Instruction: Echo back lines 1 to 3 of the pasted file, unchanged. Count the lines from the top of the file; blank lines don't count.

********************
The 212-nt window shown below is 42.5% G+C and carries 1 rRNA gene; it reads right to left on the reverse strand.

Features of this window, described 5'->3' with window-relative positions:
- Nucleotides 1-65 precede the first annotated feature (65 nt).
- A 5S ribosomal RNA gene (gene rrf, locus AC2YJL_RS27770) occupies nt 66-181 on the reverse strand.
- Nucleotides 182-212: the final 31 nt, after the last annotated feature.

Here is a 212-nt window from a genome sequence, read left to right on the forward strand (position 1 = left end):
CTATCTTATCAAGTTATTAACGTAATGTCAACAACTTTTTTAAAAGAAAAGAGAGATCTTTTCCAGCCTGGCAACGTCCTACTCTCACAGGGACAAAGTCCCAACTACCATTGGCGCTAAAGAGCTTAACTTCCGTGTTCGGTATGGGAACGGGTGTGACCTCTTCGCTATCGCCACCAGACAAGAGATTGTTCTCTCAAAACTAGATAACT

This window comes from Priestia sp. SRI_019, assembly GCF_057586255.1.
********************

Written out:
The 212-nt window shown below is 42.5% G+C and carries 1 rRNA gene; it reads right to left on the reverse strand.

Features of this window, described 5'->3' with window-relative positions:
- Nucleotides 1-65 precede the first annotated feature (65 nt).